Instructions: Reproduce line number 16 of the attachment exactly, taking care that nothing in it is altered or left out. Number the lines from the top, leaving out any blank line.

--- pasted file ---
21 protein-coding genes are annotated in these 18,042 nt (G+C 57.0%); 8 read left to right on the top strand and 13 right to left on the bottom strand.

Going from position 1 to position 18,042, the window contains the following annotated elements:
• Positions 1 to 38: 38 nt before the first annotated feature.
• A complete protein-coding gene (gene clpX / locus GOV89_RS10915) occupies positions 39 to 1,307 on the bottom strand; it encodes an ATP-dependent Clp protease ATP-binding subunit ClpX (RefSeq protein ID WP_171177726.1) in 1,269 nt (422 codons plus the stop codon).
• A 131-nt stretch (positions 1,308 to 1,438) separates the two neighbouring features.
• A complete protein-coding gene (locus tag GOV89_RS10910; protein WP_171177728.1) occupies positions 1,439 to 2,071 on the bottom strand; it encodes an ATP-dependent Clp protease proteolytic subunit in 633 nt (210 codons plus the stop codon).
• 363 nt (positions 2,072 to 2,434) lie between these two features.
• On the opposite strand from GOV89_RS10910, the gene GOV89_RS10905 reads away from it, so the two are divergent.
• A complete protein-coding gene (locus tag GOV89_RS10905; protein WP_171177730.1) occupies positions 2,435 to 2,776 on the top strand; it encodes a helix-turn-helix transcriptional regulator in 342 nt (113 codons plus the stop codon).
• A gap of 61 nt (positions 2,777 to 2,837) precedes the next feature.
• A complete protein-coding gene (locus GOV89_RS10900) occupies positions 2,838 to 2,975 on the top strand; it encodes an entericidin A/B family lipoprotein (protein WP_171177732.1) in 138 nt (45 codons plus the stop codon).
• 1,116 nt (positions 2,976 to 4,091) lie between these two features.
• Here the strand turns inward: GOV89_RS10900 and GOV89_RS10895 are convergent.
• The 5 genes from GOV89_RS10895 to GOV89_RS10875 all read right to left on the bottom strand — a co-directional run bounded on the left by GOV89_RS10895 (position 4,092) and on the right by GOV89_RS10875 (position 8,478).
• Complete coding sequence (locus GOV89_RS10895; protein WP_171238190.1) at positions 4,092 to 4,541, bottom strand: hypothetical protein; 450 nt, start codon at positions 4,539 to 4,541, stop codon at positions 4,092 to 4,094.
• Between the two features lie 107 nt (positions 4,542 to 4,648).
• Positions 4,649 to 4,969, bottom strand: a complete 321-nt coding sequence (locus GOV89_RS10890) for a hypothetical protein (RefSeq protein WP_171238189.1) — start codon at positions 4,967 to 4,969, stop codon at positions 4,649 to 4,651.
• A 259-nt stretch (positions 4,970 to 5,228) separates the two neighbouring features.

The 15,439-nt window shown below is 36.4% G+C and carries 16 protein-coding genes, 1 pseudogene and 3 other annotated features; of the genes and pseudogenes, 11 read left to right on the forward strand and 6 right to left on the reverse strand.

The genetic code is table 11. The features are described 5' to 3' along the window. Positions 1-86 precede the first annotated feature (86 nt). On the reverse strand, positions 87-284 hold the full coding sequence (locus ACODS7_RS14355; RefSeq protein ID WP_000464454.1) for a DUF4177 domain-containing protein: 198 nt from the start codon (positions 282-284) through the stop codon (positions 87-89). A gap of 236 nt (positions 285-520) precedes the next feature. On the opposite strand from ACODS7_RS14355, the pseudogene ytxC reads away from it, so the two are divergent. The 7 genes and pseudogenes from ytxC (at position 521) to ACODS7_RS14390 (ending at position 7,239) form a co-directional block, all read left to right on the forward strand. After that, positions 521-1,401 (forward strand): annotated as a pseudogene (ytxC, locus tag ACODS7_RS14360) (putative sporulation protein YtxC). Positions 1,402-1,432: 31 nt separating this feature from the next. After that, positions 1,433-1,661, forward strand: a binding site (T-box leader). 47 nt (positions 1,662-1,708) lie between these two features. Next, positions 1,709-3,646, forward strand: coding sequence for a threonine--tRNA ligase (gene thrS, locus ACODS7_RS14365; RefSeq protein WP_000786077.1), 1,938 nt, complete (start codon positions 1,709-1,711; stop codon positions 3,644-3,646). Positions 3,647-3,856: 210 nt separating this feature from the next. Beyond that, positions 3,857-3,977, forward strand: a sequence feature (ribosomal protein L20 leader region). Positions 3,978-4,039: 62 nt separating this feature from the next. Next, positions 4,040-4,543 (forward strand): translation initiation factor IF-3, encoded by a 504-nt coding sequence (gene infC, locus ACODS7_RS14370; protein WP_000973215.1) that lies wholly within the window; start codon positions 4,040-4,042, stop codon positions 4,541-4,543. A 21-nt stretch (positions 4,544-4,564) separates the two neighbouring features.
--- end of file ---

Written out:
• Between the two features lie 107 nt (positions 4,542 to 4,648).